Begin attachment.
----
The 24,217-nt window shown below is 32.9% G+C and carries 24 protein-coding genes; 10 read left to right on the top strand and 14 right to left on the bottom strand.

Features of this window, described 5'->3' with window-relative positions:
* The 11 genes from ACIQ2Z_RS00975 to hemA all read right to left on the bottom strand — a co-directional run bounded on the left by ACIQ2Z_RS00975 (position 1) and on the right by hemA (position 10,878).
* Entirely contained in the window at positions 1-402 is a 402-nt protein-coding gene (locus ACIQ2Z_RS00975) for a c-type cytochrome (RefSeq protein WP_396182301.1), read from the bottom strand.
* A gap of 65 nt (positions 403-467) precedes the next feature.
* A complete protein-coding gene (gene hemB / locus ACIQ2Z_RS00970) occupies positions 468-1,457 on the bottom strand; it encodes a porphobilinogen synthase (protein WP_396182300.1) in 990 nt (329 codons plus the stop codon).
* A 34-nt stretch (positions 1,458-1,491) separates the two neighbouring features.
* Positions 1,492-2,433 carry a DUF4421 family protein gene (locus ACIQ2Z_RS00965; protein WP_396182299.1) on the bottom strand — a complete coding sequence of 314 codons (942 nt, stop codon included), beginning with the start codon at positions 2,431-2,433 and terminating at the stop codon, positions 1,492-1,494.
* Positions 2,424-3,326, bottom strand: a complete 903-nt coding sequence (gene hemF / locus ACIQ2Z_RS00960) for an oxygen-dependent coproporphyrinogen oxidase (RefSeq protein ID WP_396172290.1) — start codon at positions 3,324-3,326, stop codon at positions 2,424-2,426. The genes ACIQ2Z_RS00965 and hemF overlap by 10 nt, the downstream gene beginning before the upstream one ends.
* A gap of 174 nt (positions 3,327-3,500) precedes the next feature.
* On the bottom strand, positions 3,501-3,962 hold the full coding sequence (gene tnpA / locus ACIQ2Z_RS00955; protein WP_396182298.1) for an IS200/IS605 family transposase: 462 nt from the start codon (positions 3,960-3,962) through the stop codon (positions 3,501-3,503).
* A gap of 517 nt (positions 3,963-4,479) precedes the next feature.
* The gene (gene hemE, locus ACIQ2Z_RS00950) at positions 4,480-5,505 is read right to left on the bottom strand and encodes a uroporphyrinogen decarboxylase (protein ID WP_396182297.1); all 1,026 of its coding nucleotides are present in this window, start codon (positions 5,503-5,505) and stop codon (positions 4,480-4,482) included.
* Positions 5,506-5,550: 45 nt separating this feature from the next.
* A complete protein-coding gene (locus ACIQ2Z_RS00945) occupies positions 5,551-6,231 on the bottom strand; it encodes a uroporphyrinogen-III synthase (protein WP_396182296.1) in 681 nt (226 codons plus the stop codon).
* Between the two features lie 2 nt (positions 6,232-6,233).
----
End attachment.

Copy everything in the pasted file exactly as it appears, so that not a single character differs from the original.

The 24,217-nt window shown below is 32.9% G+C and carries 24 protein-coding genes; 10 read left to right on the top strand and 14 right to left on the bottom strand.

Features of this window, described 5'->3' with window-relative positions:
* The 11 genes from ACIQ2Z_RS00975 to hemA all read right to left on the bottom strand — a co-directional run bounded on the left by ACIQ2Z_RS00975 (position 1) and on the right by hemA (position 10,878).
* Entirely contained in the window at positions 1-402 is a 402-nt protein-coding gene (locus ACIQ2Z_RS00975) for a c-type cytochrome (RefSeq protein WP_396182301.1), read from the bottom strand.
* A gap of 65 nt (positions 403-467) precedes the next feature.
* A complete protein-coding gene (gene hemB / locus ACIQ2Z_RS00970) occupies positions 468-1,457 on the bottom strand; it encodes a porphobilinogen synthase (protein WP_396182300.1) in 990 nt (329 codons plus the stop codon).
* A 34-nt stretch (positions 1,458-1,491) separates the two neighbouring features.
* Positions 1,492-2,433 carry a DUF4421 family protein gene (locus ACIQ2Z_RS00965; protein WP_396182299.1) on the bottom strand — a complete coding sequence of 314 codons (942 nt, stop codon included), beginning with the start codon at positions 2,431-2,433 and terminating at the stop codon, positions 1,492-1,494.
* Positions 2,424-3,326, bottom strand: a complete 903-nt coding sequence (gene hemF / locus ACIQ2Z_RS00960) for an oxygen-dependent coproporphyrinogen oxidase (RefSeq protein ID WP_396172290.1) — start codon at positions 3,324-3,326, stop codon at positions 2,424-2,426. The genes ACIQ2Z_RS00965 and hemF overlap by 10 nt, the downstream gene beginning before the upstream one ends.
* A gap of 174 nt (positions 3,327-3,500) precedes the next feature.
* On the bottom strand, positions 3,501-3,962 hold the full coding sequence (gene tnpA / locus ACIQ2Z_RS00955; protein WP_396182298.1) for an IS200/IS605 family transposase: 462 nt from the start codon (positions 3,960-3,962) through the stop codon (positions 3,501-3,503).
* A gap of 517 nt (positions 3,963-4,479) precedes the next feature.
* The gene (gene hemE, locus ACIQ2Z_RS00950) at positions 4,480-5,505 is read right to left on the bottom strand and encodes a uroporphyrinogen decarboxylase (protein ID WP_396182297.1); all 1,026 of its coding nucleotides are present in this window, start codon (positions 5,503-5,505) and stop codon (positions 4,480-4,482) included.
* Positions 5,506-5,550: 45 nt separating this feature from the next.
* A complete protein-coding gene (locus ACIQ2Z_RS00945) occupies positions 5,551-6,231 on the bottom strand; it encodes a uroporphyrinogen-III synthase (protein WP_396182296.1) in 681 nt (226 codons plus the stop codon).
* Between the two features lie 2 nt (positions 6,232-6,233).